A hospital doctor from a small town, named as Witness 232, told the tribunal he was coming off a 24-hour shift on November 16 when he saw crowds moving up the street and heard the sound of gunfire so intense it sounded like an automatic weapon. He saw a man lying on the ground, his chest pierced and foaming at the mouth, as well as a dead woman and a child “next to a tree”. Officers began to fire tear gas and by midnight, the roads had been blocked off. Watching from the window, the witness said, “It was like a movie. People were shooting, people were being chased.”
There were ambulances everywhere, he said – but they were not operating as normal. “I saw people disembarking. Some plainclothes individuals got out of the ambulances. They were not medical personnel. Those who left the ambulances started attacking people.”
On his way to work the next morning, he said, a young man of no more than 18 or 19 was walking ahead of him carrying food. All of a sudden, he felt his clothes had “become wet” and looked down to see he was “covered in blood and parts of the brain of that child. I didn’t even hear the shooting; he just fell.”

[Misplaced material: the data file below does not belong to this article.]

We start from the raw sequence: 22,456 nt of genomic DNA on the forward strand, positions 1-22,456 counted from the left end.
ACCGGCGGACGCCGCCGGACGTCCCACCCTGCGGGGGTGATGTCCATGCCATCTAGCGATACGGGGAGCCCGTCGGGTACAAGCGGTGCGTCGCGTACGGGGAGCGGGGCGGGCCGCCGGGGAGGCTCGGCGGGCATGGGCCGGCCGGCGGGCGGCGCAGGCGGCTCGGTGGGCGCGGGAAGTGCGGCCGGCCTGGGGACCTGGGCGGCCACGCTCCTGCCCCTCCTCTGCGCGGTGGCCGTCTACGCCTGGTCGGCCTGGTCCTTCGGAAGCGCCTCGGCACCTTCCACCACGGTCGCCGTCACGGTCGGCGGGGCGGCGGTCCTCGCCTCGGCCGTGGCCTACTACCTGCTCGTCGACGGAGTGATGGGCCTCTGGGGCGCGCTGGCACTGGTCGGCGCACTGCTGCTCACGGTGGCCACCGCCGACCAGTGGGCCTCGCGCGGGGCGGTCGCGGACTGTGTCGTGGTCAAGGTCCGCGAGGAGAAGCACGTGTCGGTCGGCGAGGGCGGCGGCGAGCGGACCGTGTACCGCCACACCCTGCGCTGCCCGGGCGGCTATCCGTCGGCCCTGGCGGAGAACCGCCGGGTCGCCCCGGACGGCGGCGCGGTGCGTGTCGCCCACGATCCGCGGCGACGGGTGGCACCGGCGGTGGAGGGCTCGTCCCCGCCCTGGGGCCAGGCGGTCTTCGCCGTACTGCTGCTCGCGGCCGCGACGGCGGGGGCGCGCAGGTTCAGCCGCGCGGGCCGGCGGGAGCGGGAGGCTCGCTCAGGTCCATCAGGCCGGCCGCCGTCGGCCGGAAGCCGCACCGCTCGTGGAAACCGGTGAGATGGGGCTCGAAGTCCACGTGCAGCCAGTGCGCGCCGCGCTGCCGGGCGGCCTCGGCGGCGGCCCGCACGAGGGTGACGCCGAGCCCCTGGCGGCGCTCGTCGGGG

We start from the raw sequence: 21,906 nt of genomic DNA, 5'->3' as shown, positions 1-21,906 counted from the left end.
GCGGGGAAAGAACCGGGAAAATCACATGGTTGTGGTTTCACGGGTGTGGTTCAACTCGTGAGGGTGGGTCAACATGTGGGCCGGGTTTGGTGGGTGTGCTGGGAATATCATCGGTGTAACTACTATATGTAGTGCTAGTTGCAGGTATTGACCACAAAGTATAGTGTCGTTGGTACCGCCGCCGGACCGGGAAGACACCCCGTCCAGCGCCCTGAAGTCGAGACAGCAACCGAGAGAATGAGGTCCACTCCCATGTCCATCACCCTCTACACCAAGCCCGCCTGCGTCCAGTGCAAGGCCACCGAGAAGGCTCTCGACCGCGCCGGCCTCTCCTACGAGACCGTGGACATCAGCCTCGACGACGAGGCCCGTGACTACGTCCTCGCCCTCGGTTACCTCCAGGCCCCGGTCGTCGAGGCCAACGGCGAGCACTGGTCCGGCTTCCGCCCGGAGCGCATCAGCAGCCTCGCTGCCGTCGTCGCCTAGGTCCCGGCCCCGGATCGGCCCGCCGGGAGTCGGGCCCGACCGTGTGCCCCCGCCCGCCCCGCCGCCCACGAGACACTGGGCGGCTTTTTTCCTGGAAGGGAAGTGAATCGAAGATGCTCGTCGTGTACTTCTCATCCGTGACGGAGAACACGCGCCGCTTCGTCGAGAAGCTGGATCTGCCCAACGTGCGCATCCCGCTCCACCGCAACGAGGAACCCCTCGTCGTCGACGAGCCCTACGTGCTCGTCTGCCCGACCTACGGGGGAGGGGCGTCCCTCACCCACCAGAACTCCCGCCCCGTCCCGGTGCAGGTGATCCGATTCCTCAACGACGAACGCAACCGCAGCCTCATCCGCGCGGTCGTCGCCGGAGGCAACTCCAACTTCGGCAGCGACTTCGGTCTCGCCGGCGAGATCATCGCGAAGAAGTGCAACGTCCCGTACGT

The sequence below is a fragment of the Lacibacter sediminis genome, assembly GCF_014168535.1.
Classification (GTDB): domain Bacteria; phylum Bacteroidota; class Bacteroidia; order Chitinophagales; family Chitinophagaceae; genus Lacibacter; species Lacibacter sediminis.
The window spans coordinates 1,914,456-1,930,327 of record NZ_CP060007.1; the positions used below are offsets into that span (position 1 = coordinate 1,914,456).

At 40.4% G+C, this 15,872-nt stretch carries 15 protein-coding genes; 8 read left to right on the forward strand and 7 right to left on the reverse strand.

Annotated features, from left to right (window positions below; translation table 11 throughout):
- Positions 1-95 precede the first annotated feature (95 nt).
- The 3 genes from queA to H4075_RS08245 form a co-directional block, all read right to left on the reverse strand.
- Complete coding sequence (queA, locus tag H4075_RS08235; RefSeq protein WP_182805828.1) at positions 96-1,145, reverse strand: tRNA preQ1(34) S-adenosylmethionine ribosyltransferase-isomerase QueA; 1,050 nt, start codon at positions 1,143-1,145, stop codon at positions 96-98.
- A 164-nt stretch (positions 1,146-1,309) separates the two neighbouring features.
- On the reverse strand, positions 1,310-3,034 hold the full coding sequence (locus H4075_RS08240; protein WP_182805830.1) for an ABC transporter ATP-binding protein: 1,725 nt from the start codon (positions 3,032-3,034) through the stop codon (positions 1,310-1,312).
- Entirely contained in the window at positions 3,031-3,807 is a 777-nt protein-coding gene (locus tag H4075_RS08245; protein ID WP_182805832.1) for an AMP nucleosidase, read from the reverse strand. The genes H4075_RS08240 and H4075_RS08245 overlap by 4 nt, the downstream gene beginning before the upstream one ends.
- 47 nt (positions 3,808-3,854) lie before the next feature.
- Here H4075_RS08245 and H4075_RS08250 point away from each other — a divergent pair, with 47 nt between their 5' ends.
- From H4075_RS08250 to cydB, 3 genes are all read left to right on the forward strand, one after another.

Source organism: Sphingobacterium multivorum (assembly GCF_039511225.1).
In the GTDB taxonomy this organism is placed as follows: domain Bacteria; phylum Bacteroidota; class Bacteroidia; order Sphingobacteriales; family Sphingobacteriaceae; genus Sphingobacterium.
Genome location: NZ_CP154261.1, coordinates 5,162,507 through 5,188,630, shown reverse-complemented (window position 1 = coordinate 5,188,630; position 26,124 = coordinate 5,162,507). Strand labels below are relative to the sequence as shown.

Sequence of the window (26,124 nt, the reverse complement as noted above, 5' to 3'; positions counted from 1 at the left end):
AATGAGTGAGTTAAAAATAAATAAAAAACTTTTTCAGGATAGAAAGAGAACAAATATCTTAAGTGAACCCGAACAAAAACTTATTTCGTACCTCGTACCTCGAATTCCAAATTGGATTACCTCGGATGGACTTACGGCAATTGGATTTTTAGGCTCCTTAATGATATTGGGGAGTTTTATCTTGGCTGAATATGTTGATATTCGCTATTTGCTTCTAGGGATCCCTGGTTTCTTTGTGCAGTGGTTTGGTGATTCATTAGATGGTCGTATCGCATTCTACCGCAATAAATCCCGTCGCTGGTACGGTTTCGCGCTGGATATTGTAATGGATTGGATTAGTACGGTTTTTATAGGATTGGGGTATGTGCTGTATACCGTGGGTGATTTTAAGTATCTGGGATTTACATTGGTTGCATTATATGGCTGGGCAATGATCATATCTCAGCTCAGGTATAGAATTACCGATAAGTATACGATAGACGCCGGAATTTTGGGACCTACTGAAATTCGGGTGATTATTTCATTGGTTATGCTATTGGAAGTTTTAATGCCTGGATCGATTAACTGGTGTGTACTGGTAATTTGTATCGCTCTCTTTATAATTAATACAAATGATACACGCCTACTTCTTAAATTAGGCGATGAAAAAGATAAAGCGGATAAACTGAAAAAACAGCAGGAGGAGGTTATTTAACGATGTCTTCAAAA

The doctor described his own hospital as “a military fortress”: “When the ambulance came it was like prisoners were being passed from one place to the other. I was shocked by what was going on.” He also witnessed a girl who had previously been shot hiding in the toilet. Two plainclothes officers chased her into the yard and shot her. “You don’t do with an animal what they did with that young girl.”
The hospital morgue door was open, outside of the norm, and Witness 232 it was “filled with bodies”: about 30 in total. Based on his observations of the gunshot wounds, he said he believed many of them could have been saved. “I became very thoughtful,” he said – and ultimately decided to treat 30 to 40 people at his home instead of handing them over to the security forces in hospital. “We took the bullets out,” he said. “We tried to fix their broken bones as far as we could. We paid the price. Many people paid the price.”
Family Offered ‘Martyr’s Stipend’